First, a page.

In the case of a computer system, the processor system may include peripheral devices such as a floppy disk drive 454 and a compact disc (CD) ROM drive 456, which also communicate with CPU 444 over the bus 452. Memory circuit 448 is preferably constructed as an integrated circuit, which includes one or more resistance variable memory devices, e.g., device 100. If desired, the memory circuit 448 may be combined with the processor, for example CPU 444, in a single integrated circuit.
The above description and drawings should only be considered illustrative of exemplary embodiments that achieve the features and advantages of the invention. Modification and substitutions to specific process conditions and structures can be made without departing from the spirit and scope of the invention. Accordingly, the invention is not to be considered as being limited by the foregoing description and drawings, but is only limited by the scope of the appended claims.
|Cited Patent||Filing date||Publication date||Applicant||Title|
|US3271591||Sep 20, 1963||Sep 6, 1966||Energy Conversion Devices Inc||Symmetrical current controlling device|
|US3622319||Oct 20, 1966||Nov 23, 1971||Western Electric Co||Nonreflecting photomasks and methods of making same|
|US3743847||Jun 1, 1971||Jul 3, 1973||Motorola Inc||Amorphous silicon film as a uv filter|
|US3961314||Mar 5, 1974||Jun 1, 1976||Energy Conversion Devices, Inc.||Structure and method for producing an image|
|US3966317||Apr 8, 1974||Jun 29, 1976||Energy Conversion Devices, Inc.||Dry process production of archival microform records from hard copy|
|US3983542||Feb 3, 1975||Sep 28, 1976||Energy Conversion Devices, Inc.||Method and apparatus for recording information|
|US3988720||Feb 3, 1975||Oct 26, 1976||Energy Conversion Devices, Inc.||Recording and retrieving information in an amorphous memory material using a catalytic material|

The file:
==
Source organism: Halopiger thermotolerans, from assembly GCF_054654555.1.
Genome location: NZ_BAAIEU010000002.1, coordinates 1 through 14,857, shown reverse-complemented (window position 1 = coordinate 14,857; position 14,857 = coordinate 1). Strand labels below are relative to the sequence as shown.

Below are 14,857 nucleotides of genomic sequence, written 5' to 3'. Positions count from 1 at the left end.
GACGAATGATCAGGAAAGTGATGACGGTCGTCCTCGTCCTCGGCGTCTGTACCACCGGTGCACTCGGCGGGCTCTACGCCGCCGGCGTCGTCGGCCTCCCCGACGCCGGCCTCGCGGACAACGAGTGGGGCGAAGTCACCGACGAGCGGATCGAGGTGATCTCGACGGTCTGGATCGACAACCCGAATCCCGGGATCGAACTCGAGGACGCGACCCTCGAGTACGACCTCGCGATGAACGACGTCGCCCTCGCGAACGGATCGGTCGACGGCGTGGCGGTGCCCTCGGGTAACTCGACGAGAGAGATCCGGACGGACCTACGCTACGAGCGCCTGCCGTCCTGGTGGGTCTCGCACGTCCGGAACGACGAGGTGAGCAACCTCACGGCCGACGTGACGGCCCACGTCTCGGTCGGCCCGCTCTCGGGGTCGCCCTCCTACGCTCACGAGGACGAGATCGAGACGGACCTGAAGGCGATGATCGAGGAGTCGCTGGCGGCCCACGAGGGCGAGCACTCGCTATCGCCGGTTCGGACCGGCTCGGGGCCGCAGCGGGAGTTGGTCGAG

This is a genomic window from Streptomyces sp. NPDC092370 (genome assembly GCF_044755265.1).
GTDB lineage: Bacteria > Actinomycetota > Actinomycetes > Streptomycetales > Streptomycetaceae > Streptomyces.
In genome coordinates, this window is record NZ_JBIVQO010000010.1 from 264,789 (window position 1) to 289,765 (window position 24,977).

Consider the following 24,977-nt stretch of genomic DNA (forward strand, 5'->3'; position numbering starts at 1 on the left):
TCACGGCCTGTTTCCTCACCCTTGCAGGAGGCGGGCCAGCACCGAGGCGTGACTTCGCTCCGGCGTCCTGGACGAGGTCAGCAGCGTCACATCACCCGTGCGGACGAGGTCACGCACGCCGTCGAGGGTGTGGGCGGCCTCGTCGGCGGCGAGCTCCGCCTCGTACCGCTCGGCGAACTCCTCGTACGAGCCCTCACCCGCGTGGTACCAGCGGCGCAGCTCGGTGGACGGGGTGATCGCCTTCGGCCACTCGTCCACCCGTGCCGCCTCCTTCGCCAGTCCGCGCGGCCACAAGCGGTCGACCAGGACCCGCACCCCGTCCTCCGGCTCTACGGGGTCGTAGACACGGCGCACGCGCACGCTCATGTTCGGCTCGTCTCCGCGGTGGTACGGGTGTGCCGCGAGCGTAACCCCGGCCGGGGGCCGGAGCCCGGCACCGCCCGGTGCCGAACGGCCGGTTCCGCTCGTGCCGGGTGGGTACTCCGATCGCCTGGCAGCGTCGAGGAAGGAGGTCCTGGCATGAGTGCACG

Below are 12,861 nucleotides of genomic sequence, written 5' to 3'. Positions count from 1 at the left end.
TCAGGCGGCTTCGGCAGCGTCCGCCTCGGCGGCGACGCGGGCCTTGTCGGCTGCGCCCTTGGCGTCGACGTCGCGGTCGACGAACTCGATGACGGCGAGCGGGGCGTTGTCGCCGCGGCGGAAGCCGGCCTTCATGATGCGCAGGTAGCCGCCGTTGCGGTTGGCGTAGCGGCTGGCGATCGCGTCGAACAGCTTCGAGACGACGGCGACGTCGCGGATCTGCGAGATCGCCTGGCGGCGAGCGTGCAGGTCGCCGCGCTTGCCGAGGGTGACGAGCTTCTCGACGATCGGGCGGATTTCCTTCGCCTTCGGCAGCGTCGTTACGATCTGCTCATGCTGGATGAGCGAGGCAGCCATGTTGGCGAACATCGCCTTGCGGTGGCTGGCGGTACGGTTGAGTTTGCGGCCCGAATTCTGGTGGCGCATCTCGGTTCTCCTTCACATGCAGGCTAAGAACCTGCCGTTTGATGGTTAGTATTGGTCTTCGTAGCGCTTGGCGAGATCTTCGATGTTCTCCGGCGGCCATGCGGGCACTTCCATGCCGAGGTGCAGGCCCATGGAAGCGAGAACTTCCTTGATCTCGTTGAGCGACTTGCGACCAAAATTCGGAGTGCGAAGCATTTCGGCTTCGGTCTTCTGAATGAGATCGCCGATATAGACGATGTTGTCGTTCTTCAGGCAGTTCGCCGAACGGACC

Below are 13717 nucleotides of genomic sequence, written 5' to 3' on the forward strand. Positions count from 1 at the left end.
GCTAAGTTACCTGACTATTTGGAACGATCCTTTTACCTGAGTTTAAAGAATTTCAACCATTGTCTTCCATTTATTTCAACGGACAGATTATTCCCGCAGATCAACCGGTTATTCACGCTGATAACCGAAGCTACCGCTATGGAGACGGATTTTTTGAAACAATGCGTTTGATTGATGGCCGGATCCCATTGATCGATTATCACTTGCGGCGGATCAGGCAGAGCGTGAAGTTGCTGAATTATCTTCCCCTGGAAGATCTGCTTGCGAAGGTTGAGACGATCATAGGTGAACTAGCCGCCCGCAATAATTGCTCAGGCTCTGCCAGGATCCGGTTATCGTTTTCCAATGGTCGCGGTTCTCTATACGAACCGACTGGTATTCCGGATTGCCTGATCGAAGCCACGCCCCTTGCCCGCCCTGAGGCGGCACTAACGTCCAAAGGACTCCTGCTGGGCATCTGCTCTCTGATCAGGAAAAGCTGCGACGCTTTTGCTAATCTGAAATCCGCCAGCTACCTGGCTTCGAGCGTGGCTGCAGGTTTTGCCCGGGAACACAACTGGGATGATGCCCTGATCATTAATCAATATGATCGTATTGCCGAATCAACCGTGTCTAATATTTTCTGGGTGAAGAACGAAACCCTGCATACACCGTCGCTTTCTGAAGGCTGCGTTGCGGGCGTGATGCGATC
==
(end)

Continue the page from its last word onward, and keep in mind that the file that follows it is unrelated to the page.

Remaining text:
|US4177474||Oct 12, 1977||Dec 4, 1979||Energy Conversion Devices, Inc.||Boron, carbon, nitrogen, or oxygen and a modifier|
|US4267261||May 13, 1975||May 12, 1981||Energy Conversion Devices, Inc.||Method for full format imaging|
|US4269935||Oct 17, 1979||May 26, 1981||Ionomet Company, Inc.||Process of doping silver image in chalcogenide layer|
|US4312938||Oct 17, 1980||Jan 26, 1982||Drexler Technology Corporation||Layer of reflective, non-filamentary silver particles over silver filaments; photography|
|US4316946||Dec 3, 1979||Feb 23, 1982||Ionomet Company, Inc.||Surface sensitized chalcogenide product and process for making and using the same|
|US4320191||Nov 1, 1979||Mar 16, 1982||Nippon Telegraph & Telephone Public Corporation||Pattern-forming process|
|US4405710||Jun 22, 1981||Sep 20, 1983||Cornell Research Foundation, Inc.||Ion beam exposure of (g-Gex -Se1-x) inorganic resists|
|US4419421||Oct 22, 1981||Dec 6, 1983||Max-Planck-Gesellschaft Zur Forderung Der Wissenschaften E.V.||Ion conductor material|
|US4499557||Jul 6, 1981||Feb 12, 1985||Energy Conversion Devices, Inc.||Doped amorphous silicon alloy|
|US4597162||Oct 7, 1985||Jul 1, 1986||Energy Conversion Devices, Inc.||Method for making, parallel preprogramming or field programming of electronic matrix arrays|
|US4608296||Dec 6, 1983||Aug 26, 1986||Energy Conversion Devices, Inc.||Superconducting films and devices exhibiting AC to DC conversion|
|US4637895||Apr 1, 1985||Jan 20, 1987||Energy Conversion Devices, Inc.||Glow discharge decomposition, thin film semiconductor alloy|
|US4646266||Sep 28, 1984||Feb 24, 1987||Energy Conversion Devices, Inc.||Programmable semiconductor structures and methods for using the same|
|US4664939||Mar 10, 1986||May 12, 1987||Energy Conversion Devices, Inc.||Vertical semiconductor processor|
|US4668968||May 14, 1984||May 26, 1987||Energy Conversion Devices, Inc.||Integrated circuit compatible thin film field effect transistor and method of making same|
|US4670763||May 14, 1984||Jun 2, 1987||Energy Conversion Devices, Inc.||Thin film field effect transistor|